The team decided to create a mobile application for this prototype: Ant in particular was interested in looking at HTML5 video for mobile. This turned out to more difficult than we initially thought, as browser vendors on mobile have different interpretations of some aspects of HTML5 - but we still managed to create a prototype that works on Android phones, iPads and as a bonus, in Chrome, and Ant says he "learned a lot".
Andrew says: "My starting point with this sprint was a smart phone interface - the concept is a passive experience for the user - flicking through trailers - so the design needed to be simple and uncluttered. A simple title screen labels the content then fades off, the user has the option to move on, or add the trailer to their playlist. Once the front end was in development mode I had some time to look at other options - the egBox platform (a two-screen prototyping system) seemed appropriate to the concept - so I mocked up the 2 screens (trailer and playlist) - as with the EPG longer term development would implement responsive design templates."
Dan says: "Ensuring that each recommendation was backed by a video clip was the key to the liveliness of this application. Chris' API was polled every few minutes to keep the pool of available programmes up-to-date. As new programmes are found, their identifiers ('PIDs') are entered into a multi-state system, backed by a SQLite database. First of all, metadata is applied using similar techniques to the EPG application. With this data, we then query the Snippets API to see if the programme has been captured internally. If this is successful, we schedule a snippet to be taken from the first minute of the programme, of around 30 seconds in length. As these clips become available, they are downloaded and put onto the web server. When all the clips are downloaded, the recommendation data is copied to the server, refreshing the available programme list."
Chris: "The recommendations were obtained using the client-side recommendation engine we use in an existing prototype recommender system called Sibyl. The engine provides a list of available programmes which is ordered to reflect the preferences of the user, based on programmes they like and/or dislike."
From Ant: "Since the videos from the Snippets Transcoder service are provided in h.264 we could deliver the trailers to users with a HTML 5 Video player that worked on the Desktop and Mobile. We also made use of Local Storage to store the user's playlist. Video playback currently only works in Chrome, Safari and Internet Explorer. Support for h.264 in Firefox is in the pipeline and can be accessed via nightly builds. We wanted the videos to auto play once the application had initialised but this only worked on the Desktop. We also noticed on the iPhone that the video played only in the native player. This wasn't an issue for the iPad."
This prototype was designed for internal BBC use - to give a technical or production team an overview of audio IP streams, but also allowing them to dig into the data in detail to identify potential causes of increases or decreases in traffic. The design goal was therefore to show as many pieces of information as possible in a way that allowed the user to make sense of them.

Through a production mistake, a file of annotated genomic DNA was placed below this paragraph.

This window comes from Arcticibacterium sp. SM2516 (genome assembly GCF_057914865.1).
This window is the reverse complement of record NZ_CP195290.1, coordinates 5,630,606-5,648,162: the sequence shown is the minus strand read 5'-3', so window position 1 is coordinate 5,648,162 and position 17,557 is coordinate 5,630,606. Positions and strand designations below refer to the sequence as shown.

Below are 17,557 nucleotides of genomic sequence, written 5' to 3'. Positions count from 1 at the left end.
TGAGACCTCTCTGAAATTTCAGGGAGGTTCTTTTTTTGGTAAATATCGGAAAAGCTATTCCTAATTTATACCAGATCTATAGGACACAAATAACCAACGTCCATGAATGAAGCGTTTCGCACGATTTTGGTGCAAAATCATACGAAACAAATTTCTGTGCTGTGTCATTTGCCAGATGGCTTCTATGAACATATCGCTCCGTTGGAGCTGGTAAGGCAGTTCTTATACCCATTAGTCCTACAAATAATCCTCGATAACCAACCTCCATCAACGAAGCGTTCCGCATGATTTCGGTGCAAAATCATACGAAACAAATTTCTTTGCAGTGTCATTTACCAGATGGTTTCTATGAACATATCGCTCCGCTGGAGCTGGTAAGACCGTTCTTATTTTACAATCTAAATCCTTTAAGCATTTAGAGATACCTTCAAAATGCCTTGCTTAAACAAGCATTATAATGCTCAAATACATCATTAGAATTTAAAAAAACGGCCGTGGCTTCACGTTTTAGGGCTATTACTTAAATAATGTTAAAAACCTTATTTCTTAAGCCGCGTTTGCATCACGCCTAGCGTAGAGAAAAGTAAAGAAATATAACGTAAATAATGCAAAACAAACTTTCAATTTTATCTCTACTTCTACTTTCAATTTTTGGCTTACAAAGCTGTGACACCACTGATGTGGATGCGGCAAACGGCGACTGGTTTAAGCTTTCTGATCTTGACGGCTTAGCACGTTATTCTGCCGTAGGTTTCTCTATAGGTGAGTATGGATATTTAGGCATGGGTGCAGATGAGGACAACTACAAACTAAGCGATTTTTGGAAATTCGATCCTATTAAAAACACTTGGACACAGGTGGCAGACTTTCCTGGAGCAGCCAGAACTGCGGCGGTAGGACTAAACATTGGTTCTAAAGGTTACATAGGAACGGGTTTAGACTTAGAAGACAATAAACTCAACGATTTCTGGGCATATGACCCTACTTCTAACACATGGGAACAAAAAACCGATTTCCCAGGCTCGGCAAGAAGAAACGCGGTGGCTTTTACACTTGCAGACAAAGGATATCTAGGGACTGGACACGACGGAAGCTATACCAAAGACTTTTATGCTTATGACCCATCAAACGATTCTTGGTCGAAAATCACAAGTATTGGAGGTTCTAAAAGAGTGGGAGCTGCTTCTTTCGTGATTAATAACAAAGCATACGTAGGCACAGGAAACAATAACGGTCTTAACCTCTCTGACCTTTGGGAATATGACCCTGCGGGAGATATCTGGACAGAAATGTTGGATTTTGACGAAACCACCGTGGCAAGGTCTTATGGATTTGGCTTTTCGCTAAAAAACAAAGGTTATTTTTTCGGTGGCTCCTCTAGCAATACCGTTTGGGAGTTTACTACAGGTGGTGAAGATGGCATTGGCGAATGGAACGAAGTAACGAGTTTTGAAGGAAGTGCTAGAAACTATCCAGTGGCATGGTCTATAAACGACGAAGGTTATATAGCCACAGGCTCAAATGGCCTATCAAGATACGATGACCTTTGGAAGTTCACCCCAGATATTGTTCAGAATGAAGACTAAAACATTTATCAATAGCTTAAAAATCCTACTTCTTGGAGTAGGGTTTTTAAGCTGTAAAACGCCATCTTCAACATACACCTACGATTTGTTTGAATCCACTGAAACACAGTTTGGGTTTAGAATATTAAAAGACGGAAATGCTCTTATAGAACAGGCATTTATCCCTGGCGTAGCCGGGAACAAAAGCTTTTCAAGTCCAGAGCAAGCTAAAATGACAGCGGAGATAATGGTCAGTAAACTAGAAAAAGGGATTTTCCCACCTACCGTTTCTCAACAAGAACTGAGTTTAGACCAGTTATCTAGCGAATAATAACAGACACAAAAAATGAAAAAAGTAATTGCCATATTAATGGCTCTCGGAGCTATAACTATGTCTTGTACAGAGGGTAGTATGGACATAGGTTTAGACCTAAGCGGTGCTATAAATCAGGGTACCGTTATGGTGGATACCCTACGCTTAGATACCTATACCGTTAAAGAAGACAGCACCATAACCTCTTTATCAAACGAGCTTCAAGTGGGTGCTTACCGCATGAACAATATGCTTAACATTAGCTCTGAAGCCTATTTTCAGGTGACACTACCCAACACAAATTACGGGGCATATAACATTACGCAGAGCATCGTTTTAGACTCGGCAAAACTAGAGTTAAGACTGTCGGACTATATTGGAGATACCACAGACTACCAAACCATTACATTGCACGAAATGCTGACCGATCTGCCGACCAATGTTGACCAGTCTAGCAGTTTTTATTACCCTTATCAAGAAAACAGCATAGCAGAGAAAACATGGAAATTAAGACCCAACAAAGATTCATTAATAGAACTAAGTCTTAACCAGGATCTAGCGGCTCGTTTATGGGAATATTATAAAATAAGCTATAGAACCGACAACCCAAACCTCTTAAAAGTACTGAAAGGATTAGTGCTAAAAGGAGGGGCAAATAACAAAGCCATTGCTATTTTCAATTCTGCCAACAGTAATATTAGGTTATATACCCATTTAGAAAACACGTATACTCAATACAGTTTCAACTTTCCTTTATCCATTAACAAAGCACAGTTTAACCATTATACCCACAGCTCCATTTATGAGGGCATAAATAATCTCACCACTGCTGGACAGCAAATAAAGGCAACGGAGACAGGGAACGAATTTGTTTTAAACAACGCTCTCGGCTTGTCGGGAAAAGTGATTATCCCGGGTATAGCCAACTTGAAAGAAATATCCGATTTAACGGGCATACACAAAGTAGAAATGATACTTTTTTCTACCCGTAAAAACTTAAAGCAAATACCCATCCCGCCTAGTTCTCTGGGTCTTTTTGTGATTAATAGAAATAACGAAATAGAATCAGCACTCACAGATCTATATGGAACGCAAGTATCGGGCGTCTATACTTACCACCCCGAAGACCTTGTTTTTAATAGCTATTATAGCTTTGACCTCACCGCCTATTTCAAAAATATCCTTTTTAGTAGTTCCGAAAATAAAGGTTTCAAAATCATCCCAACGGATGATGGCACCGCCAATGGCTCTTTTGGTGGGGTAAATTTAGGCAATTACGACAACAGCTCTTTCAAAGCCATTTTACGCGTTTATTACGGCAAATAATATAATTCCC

Andrew comments: "The starting point for design was to implement the "ball interface" from the EPG design sprint earlier. The "balls" are vector graphics of the Radio brands - which allowed Anthony to scale them. The intention was to make something that looked and responded dynamically - so when the page updated - the balls would grow / shrink and move. A scale had to be set for the smallest ball size based on legibility."
"The user can click on any of the "balls" (radio programmes) for more contextual information - the design pattern used here is a simple lightbox which displays a graph showing viewer figures from the last hour on desktop and mobile."
The third screen shows even more detail - the number of users joining and leaving the channel in a five minute period and where they go, the number of tweets in that period, and what track was playing, if any.
Dan says: "The backend of this system was a frankenstein-build of the previous two backends. We used the Node.js server from Radio EPG and added Chris' additional data streams. We complemented these with data from other BBC APIs; social media information from Buzz and music metadata from our internal playout system. It was important for data points to be emitted only when fully-formed with data from all the available sources. We added the multi-state system from Infinite Trailers in order to ensure all sources are integrated before updating the client in real-time. Every five minutes, an aggregation process iterates across the recent data points and emits the collated data, producing the 'blobs' in the activity graphs. Like Infinite Trailers, the data is stored locally in SQLite. This allows us to offer the previous 1 hour of data immediately on connection, while keeping users up-to-date as new information is received."
Due to the rapidity of the prototyping process we chose, we cut some corners and made some assumptions, but as a team we feel like we learned a lot because we made working systems. We'll take this new information as an input to the decision on what to build for our main application in ViSTA-TV, but we can also show these prototypes to colleagues within the BBC to see if they are interested in the approaches we have taken; and use the technical knowledge we've gained from this work in other projects too.